I’m concerned about my child. How do I start a conversation with them about this?
If you’re concerned about your child, have a conversation with them. It’s a great place to start. You don’t need to have all the answers – just be willing to listen and to be open, curious and compassionate. That’s what matters the most.
Your child may be unsure how to tell you that they are struggling. Sometimes children and youth find it hard to talk about their feelings or experiences. They may not know the words to describe feelings. They may not understand what’s going on for them or how to connect something in their life with their struggles.
Tips for starting the conversation with your child:
- Find a good time and place to talk. Some children and youth feel more comfortable talking while they are doing an activity. Others prefer to sit and have a face-to-face talk. It is important to be mindful of your child/youth's privacy, even around other members of the family.
- With children, you can sit and cuddle with them to begin the conversation. It may be helpful if they can draw or play with toys while talking.
- With youth, sometimes it’s helpful to have tricky conversations while doing something. Try talking while driving in the car, shooting hoops, or doing an art project.
- Stay calm and be patient. Your goal is to hold space for your child in the present moment. That means putting your focus completely on them and making it a safe place for them to figure out what they are feeling. This may not yet be the time to find solutions or to show you are very worried or to get as much information from them as possible. It can take time for your child to feel comfortable sharing and expressing feelings. If at first they do not want to share, don’t push for an answer right away. You can try another time, unless your child is in immediate danger/crisis.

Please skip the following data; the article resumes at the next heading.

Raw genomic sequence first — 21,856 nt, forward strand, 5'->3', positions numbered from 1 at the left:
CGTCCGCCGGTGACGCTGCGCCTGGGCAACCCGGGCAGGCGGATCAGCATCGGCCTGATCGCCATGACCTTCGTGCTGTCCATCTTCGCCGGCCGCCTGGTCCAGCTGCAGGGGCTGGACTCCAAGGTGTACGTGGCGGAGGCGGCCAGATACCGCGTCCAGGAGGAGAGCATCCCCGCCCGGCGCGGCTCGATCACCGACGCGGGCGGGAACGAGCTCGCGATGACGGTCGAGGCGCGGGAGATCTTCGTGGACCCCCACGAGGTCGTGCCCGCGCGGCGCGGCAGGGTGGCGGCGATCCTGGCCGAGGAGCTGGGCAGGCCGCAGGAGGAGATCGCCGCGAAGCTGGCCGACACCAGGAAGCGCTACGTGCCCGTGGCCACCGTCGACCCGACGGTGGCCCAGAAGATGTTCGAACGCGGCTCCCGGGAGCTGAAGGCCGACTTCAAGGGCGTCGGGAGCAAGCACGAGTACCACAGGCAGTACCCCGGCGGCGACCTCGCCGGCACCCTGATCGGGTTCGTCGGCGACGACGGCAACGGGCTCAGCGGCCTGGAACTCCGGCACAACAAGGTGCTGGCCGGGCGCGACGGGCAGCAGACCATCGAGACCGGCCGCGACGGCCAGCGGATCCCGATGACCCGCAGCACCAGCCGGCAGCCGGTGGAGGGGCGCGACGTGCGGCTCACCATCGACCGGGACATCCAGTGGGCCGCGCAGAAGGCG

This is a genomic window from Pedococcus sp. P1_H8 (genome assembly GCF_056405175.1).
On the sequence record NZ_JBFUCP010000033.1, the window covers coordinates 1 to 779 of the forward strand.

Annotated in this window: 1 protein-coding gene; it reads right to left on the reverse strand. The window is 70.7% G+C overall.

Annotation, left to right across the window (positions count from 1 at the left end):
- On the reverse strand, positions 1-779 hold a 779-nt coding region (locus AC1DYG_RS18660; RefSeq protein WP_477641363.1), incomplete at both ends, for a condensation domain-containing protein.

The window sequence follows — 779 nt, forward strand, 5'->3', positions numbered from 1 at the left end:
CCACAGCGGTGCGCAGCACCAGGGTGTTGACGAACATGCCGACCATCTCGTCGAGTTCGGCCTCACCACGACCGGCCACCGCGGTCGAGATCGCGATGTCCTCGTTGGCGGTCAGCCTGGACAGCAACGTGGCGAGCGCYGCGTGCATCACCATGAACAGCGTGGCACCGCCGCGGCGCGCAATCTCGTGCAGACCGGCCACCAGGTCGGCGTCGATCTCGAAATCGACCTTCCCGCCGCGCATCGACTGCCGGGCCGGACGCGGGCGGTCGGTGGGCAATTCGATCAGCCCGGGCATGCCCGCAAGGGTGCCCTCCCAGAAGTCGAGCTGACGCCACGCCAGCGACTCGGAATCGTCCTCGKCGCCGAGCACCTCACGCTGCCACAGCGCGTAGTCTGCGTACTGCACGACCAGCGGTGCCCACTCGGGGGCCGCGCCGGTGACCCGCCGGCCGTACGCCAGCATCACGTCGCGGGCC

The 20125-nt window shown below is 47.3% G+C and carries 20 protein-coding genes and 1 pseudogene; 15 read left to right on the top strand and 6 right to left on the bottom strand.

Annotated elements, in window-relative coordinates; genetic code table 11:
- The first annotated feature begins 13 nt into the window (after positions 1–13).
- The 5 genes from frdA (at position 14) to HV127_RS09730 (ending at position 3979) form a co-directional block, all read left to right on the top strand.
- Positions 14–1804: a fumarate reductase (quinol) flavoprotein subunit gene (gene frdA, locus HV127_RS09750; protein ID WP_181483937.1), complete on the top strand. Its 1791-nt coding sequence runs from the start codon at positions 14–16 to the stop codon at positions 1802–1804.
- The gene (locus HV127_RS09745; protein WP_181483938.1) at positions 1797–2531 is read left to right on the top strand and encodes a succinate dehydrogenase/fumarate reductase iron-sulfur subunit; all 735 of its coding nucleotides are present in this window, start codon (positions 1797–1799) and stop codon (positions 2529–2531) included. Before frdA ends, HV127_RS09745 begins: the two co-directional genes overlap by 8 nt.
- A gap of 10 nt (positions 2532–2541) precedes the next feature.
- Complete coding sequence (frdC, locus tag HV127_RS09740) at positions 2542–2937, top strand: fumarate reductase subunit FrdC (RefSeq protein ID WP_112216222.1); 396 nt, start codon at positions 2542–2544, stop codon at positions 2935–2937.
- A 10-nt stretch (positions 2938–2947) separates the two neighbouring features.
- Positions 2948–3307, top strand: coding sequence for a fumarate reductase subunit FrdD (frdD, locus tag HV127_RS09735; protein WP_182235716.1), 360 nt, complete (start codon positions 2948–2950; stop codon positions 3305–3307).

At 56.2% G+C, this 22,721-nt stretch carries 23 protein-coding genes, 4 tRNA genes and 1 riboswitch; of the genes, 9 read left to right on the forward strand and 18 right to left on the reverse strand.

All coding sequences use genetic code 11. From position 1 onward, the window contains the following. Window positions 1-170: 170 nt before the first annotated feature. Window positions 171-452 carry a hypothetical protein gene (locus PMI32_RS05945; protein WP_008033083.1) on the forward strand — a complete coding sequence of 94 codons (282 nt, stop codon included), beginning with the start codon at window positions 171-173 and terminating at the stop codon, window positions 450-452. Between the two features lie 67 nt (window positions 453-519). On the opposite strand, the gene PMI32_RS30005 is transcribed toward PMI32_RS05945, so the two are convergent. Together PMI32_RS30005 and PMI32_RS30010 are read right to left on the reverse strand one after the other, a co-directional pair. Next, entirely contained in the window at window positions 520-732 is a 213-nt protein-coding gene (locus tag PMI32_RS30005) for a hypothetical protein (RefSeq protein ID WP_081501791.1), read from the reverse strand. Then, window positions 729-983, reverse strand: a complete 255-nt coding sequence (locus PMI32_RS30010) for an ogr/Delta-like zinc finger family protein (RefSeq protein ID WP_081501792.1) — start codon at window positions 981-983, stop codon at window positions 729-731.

- Find a conversation starter from everyday life they can relate to. Talk about your day, or for a younger child you could say something about a movie or TV character. You can ask questions, find out how your child feels, and let the conversation flow from there.
- Talk with your child about how things have been going for them and what you’ve noticed. If you ask how they are doing in an open and accepting way, it can open the doorway to an important conversation. It’s best to use direct language that your child will understand. You can say things like:
- “I’ve noticed that… you aren’t eating your lunch.”
- “It seems to me like… you’re worried about school a lot. Can you tell me how you are feeling about it now?”
- “You said something interesting about how you felt when… How do you feel about it now?”
- Just listen. It can help your child understand that you’re there for them and that they can turn to you for help. The most important thing is to make it a safe conversation and to accept how they are feeling as well as making them feel validated. Say something like:
- “It must be very hard to feel that way. Can I help?”, or
- “It makes sense that you’ve been feeling down. You have a lot going on at school.”
For talking with youth and young adults, find more tips here for starting the conversation, and how to respond if they turn to you for support.